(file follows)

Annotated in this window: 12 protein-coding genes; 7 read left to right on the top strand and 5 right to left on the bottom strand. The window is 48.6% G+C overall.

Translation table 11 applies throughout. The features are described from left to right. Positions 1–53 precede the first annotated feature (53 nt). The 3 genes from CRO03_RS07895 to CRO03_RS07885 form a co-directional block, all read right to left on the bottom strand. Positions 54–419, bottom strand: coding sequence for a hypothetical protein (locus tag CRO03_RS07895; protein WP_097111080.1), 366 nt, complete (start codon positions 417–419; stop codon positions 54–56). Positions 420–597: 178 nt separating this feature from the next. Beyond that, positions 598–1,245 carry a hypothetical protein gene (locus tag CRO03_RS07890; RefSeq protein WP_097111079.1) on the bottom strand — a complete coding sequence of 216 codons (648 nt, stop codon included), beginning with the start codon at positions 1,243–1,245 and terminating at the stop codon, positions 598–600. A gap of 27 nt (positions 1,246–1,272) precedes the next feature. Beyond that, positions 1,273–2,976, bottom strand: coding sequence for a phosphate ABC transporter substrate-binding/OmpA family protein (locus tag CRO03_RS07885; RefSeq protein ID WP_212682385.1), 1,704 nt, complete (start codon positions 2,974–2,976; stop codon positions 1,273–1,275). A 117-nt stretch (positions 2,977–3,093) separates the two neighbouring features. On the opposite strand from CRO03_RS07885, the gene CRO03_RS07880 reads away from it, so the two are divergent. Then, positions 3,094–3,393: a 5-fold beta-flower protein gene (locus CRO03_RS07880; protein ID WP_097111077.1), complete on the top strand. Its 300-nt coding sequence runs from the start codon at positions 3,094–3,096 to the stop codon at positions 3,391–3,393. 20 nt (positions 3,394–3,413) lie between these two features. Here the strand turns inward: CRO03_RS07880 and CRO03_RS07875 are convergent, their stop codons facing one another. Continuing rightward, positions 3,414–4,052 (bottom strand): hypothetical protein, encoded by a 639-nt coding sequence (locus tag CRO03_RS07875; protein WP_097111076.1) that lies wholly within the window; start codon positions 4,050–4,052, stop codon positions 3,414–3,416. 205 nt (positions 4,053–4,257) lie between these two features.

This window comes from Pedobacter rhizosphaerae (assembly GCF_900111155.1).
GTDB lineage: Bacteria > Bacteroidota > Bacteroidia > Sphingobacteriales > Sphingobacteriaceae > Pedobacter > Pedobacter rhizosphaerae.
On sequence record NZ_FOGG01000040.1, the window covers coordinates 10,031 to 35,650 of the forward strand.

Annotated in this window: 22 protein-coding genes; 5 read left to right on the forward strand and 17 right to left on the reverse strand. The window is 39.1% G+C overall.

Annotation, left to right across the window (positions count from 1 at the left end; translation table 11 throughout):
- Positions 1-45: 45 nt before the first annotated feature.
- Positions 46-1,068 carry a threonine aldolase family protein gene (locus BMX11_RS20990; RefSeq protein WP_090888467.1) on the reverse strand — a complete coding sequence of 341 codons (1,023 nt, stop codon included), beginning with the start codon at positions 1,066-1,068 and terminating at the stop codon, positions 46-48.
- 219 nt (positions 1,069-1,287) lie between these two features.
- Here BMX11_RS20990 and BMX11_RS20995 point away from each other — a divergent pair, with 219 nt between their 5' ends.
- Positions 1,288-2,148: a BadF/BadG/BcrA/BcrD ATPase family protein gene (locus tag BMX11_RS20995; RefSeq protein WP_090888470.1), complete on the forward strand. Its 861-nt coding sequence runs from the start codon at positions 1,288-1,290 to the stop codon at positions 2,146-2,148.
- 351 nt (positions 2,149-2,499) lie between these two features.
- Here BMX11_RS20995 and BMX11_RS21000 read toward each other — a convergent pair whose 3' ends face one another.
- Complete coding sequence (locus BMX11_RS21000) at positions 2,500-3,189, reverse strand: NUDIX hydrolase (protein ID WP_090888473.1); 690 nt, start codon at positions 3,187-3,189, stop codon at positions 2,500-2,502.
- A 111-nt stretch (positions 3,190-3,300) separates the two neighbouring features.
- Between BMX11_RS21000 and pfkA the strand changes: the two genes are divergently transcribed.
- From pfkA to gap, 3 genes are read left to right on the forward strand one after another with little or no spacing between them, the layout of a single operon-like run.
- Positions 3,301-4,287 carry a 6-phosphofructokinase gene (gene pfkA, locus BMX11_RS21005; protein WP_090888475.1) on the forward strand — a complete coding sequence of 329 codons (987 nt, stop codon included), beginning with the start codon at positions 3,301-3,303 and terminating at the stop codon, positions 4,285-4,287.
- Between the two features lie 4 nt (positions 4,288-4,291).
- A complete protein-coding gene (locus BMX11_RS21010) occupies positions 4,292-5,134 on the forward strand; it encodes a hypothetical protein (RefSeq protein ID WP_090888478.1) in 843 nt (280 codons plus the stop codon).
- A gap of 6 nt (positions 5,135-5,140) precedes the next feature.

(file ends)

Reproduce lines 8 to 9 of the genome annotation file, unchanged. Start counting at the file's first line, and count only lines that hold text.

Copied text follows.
- Positions 1-45: 45 nt before the first annotated feature.
- Positions 46-1,068 carry a threonine aldolase family protein gene (locus BMX11_RS20990; RefSeq protein WP_090888467.1) on the reverse strand — a complete coding sequence of 341 codons (1,023 nt, stop codon included), beginning with the start codon at positions 1,066-1,068 and terminating at the stop codon, positions 46-48.